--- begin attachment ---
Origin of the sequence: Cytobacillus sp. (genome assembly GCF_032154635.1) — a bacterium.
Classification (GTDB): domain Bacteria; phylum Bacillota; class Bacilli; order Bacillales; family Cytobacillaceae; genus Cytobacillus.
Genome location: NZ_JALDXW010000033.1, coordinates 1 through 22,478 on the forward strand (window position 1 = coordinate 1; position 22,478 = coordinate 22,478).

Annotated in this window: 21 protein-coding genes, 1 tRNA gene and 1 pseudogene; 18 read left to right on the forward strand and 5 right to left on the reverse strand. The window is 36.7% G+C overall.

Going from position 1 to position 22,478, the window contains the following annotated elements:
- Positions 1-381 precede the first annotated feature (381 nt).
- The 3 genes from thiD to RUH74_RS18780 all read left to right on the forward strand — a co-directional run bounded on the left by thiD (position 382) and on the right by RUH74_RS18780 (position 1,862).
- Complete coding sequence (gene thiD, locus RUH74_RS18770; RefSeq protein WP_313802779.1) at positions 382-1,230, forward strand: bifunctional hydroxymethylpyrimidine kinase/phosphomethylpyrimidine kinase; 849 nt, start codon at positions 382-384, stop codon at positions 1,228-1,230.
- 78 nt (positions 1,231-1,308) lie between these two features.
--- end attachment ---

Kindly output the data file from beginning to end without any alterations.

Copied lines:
Origin of the sequence: Cytobacillus sp. (genome assembly GCF_032154635.1) — a bacterium.
Classification (GTDB): domain Bacteria; phylum Bacillota; class Bacilli; order Bacillales; family Cytobacillaceae; genus Cytobacillus.
Genome location: NZ_JALDXW010000033.1, coordinates 1 through 22,478 on the forward strand (window position 1 = coordinate 1; position 22,478 = coordinate 22,478).

Annotated in this window: 21 protein-coding genes, 1 tRNA gene and 1 pseudogene; 18 read left to right on the forward strand and 5 right to left on the reverse strand. The window is 36.7% G+C overall.

Going from position 1 to position 22,478, the window contains the following annotated elements:
- Positions 1-381 precede the first annotated feature (381 nt).
- The 3 genes from thiD to RUH74_RS18780 all read left to right on the forward strand — a co-directional run bounded on the left by thiD (position 382) and on the right by RUH74_RS18780 (position 1,862).
- Complete coding sequence (gene thiD, locus RUH74_RS18770; RefSeq protein WP_313802779.1) at positions 382-1,230, forward strand: bifunctional hydroxymethylpyrimidine kinase/phosphomethylpyrimidine kinase; 849 nt, start codon at positions 382-384, stop codon at positions 1,228-1,230.
- 78 nt (positions 1,231-1,308) lie between these two features.